Rock, Paper, Shotgun - contact@rockpapershotgun.com (Philippa Warr)

Inspired by Liberace

Call of Duty: Advanced Warfare [official site] has introduced Master Prestige ranks which are another way to earn elite weapon drops and culminate in a Grand Master Prestige gear set which kind of makes you look like your character has been mistaken for a couch and upholstered.

… [visit site to read more]

PC Gamer

Paradox CEO Fredrik Wester and COO Susana Meza Graham discussed the future of the games industry at a media round table last week, focusing particularly on the viability of big-budget game development, the challenges facing an exploding digital market, and why a game about pinging a goat off a trampoline is preferable to the biggest shooter series in the world.

"Competition is really fierce," said Wester. "You have to have an edge in there, and that's why I say 'more Goat Simulator and less Call of Duty' for Paradox, because we need the edge. It's easier to get out and market, it's easier to show what you're doing.

"People are tired of explosions and dubstep music. We've seen it a million times now, like, stop doing it. No more."

Paradox' bosses aren't planning to muscle in on the farmyard animal flap-about genre any time soon, but they are thinking hard about how to stand out in increasingly packed market of small and mid-tier releases. It's not surprising that they'd look favourably on a quickly produced viral hit like Goat Simulator, they've had success building niche games with relatively small teams, and are wary of the one-upmanship that accompanies big-budget blockbuster development. Susana Meza Graham thinks the arms race can't last.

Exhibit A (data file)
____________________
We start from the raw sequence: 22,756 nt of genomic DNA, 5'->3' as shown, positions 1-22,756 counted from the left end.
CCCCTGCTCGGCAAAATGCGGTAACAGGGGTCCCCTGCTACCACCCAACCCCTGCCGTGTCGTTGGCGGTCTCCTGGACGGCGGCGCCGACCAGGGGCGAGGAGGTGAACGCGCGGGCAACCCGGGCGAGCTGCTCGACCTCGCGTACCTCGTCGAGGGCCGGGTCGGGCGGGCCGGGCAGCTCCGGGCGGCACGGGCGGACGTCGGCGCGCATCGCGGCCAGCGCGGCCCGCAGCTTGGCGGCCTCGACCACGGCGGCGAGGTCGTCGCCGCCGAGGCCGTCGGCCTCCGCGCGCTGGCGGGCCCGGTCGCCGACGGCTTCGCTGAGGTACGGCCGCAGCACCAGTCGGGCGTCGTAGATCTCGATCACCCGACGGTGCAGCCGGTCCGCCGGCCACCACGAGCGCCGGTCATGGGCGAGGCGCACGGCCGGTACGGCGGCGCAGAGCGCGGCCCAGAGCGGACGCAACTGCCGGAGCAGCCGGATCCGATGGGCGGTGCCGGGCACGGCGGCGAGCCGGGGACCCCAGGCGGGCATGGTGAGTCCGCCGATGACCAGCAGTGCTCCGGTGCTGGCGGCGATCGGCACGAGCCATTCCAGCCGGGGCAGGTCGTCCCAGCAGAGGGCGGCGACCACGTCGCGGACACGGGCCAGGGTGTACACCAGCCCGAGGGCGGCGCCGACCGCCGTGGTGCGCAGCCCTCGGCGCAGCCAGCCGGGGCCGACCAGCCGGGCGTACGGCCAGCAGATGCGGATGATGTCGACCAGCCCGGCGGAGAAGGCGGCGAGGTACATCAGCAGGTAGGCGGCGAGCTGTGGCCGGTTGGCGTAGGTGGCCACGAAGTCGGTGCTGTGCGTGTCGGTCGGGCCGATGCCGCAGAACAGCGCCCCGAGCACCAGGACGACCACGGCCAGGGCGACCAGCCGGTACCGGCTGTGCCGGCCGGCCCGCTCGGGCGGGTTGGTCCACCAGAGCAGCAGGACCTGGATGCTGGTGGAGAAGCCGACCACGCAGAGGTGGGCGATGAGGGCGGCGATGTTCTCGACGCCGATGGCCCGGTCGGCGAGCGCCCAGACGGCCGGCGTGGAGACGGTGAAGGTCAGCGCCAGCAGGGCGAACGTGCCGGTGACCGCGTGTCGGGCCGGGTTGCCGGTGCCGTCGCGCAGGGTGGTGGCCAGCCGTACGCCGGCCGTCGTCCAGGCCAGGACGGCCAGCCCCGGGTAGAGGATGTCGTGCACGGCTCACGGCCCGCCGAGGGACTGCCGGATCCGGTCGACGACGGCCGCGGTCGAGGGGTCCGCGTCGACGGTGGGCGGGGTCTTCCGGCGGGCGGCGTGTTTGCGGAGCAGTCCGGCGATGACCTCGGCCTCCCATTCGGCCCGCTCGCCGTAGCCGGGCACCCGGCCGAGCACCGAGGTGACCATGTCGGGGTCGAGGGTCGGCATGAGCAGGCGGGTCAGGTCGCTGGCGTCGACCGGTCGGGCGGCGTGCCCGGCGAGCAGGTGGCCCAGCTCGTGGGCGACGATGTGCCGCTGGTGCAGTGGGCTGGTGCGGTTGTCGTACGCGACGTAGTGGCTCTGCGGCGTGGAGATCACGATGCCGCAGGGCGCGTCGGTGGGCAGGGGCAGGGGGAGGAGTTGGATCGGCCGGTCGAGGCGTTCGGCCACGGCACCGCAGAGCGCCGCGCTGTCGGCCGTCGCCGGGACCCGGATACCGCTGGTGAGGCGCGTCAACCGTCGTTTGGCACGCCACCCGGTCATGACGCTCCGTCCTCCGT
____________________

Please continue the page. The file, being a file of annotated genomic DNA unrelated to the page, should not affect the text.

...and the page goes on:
"I think we're going to see a little bit of a scaling back as well. As an industry we've just tried to top each other every single time we release something, it's going to be bigger, better, bigger productions, bigger marketing budgets, whatever, whatever. Then all of a sudden it's released and we still can't meet consumers' expectations because some things don't work maybe as planned, the plans were too ambitious."

 People are tired of explosions and dubstep music. We've seen it a million times now, like, stop doing it. No more.

Assassin's Creed Unity provides a recent example. Wester has another that highlights the sky-high expectations developers and publishers set around their landmark releases.

"One signal there is when Square Enix shipped [Tomb Raider], the latest edition of that, it's like 'it's a new record for Square Enix! Shipping 5.3 million units day one!' And it's still 1.2 million units under their target. Then I feel like 'okay your target is 30 percent more than you've ever done before ever ever ever, and that's your target' There's something that's a bit strange here."

"You can always dream," Susana adds. "And there's reality, and at some point the two need to start meshing together a little bit more. Maybe it's easy to sit here and say—we don't face those realities on a day to day basis—but I just think it's gotten to a point where it's a rollercoaster, it's not going to be able to continue like this."